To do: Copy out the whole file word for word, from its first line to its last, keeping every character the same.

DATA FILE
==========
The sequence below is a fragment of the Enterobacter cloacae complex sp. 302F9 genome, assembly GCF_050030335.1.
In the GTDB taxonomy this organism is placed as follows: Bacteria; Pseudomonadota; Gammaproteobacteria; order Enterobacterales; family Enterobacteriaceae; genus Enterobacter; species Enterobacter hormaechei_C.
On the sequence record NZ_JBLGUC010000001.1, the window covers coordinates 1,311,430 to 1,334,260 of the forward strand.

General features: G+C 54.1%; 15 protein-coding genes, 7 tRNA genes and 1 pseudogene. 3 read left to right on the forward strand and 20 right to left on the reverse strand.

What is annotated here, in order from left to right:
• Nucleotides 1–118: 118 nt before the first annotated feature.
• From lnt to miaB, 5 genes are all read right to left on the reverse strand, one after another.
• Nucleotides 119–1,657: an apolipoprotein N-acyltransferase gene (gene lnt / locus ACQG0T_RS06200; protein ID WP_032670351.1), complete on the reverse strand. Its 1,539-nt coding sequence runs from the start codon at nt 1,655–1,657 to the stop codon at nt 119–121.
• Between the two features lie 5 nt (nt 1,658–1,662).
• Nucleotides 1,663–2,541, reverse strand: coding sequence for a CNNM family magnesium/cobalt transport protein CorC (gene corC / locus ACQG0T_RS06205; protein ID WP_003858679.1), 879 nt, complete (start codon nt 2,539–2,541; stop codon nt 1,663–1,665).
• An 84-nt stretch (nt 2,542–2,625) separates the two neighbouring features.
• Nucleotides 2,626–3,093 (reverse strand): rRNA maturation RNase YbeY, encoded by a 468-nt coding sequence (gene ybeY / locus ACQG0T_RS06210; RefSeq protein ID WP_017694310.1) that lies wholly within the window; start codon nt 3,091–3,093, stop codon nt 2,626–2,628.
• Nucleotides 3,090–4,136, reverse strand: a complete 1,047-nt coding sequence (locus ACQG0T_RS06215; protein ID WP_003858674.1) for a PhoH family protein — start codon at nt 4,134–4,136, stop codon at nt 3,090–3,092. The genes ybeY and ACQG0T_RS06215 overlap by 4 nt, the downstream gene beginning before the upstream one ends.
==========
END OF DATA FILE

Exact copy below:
The sequence below is a fragment of the Enterobacter cloacae complex sp. 302F9 genome, assembly GCF_050030335.1.
In the GTDB taxonomy this organism is placed as follows: Bacteria; Pseudomonadota; Gammaproteobacteria; order Enterobacterales; family Enterobacteriaceae; genus Enterobacter; species Enterobacter hormaechei_C.
On the sequence record NZ_JBLGUC010000001.1, the window covers coordinates 1,311,430 to 1,334,260 of the forward strand.

General features: G+C 54.1%; 15 protein-coding genes, 7 tRNA genes and 1 pseudogene. 3 read left to right on the forward strand and 20 right to left on the reverse strand.

What is annotated here, in order from left to right:
• Nucleotides 1–118: 118 nt before the first annotated feature.
• From lnt to miaB, 5 genes are all read right to left on the reverse strand, one after another.
• Nucleotides 119–1,657: an apolipoprotein N-acyltransferase gene (gene lnt / locus ACQG0T_RS06200; protein ID WP_032670351.1), complete on the reverse strand. Its 1,539-nt coding sequence runs from the start codon at nt 1,655–1,657 to the stop codon at nt 119–121.
• Between the two features lie 5 nt (nt 1,658–1,662).
• Nucleotides 1,663–2,541, reverse strand: coding sequence for a CNNM family magnesium/cobalt transport protein CorC (gene corC / locus ACQG0T_RS06205; protein ID WP_003858679.1), 879 nt, complete (start codon nt 2,539–2,541; stop codon nt 1,663–1,665).
• An 84-nt stretch (nt 2,542–2,625) separates the two neighbouring features.
• Nucleotides 2,626–3,093 (reverse strand): rRNA maturation RNase YbeY, encoded by a 468-nt coding sequence (gene ybeY / locus ACQG0T_RS06210; RefSeq protein ID WP_017694310.1) that lies wholly within the window; start codon nt 3,091–3,093, stop codon nt 2,626–2,628.
• Nucleotides 3,090–4,136, reverse strand: a complete 1,047-nt coding sequence (locus ACQG0T_RS06215; protein ID WP_003858674.1) for a PhoH family protein — start codon at nt 4,134–4,136, stop codon at nt 3,090–3,092. The genes ybeY and ACQG0T_RS06215 overlap by 4 nt, the downstream gene beginning before the upstream one ends.